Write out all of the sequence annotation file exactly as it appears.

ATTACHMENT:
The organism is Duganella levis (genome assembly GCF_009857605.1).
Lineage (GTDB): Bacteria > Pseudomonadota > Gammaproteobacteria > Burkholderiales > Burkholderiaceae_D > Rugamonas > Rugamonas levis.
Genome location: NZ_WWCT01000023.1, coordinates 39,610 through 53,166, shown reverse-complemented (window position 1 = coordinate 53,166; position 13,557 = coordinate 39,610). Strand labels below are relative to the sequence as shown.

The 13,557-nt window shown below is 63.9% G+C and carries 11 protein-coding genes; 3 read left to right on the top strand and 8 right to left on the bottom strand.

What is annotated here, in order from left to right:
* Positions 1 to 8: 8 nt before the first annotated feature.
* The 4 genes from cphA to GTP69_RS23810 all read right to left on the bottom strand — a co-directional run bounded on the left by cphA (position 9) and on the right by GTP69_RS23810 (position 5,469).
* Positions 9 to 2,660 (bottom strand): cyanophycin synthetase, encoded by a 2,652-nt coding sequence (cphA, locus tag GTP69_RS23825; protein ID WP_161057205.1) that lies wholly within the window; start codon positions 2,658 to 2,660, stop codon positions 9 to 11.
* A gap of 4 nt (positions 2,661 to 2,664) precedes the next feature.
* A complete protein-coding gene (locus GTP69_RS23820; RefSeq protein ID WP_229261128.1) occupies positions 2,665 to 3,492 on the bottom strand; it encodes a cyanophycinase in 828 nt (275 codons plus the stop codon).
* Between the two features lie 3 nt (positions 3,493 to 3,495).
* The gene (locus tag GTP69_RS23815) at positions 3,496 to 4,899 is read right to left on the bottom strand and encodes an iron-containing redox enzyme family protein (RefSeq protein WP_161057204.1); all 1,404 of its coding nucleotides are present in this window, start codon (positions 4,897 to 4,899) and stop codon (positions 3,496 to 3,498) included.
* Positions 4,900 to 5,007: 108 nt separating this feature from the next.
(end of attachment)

The organism is Duganella levis (genome assembly GCF_009857605.1).
Lineage (GTDB): Bacteria > Pseudomonadota > Gammaproteobacteria > Burkholderiales > Burkholderiaceae_D > Rugamonas > Rugamonas levis.
Genome location: NZ_WWCT01000023.1, coordinates 39,610 through 53,166, shown reverse-complemented (window position 1 = coordinate 53,166; position 13,557 = coordinate 39,610). Strand labels below are relative to the sequence as shown.

The 13,557-nt window shown below is 63.9% G+C and carries 11 protein-coding genes; 3 read left to right on the top strand and 8 right to left on the bottom strand.

What is annotated here, in order from left to right:
* Positions 1 to 8: 8 nt before the first annotated feature.
* The 4 genes from cphA to GTP69_RS23810 all read right to left on the bottom strand — a co-directional run bounded on the left by cphA (position 9) and on the right by GTP69_RS23810 (position 5,469).
* Positions 9 to 2,660 (bottom strand): cyanophycin synthetase, encoded by a 2,652-nt coding sequence (cphA, locus tag GTP69_RS23825; protein ID WP_161057205.1) that lies wholly within the window; start codon positions 2,658 to 2,660, stop codon positions 9 to 11.
* A gap of 4 nt (positions 2,661 to 2,664) precedes the next feature.
* A complete protein-coding gene (locus GTP69_RS23820; RefSeq protein ID WP_229261128.1) occupies positions 2,665 to 3,492 on the bottom strand; it encodes a cyanophycinase in 828 nt (275 codons plus the stop codon).
* Between the two features lie 3 nt (positions 3,493 to 3,495).
* The gene (locus tag GTP69_RS23815) at positions 3,496 to 4,899 is read right to left on the bottom strand and encodes an iron-containing redox enzyme family protein (RefSeq protein WP_161057204.1); all 1,404 of its coding nucleotides are present in this window, start codon (positions 4,897 to 4,899) and stop codon (positions 3,496 to 3,498) included.
* Positions 4,900 to 5,007: 108 nt separating this feature from the next.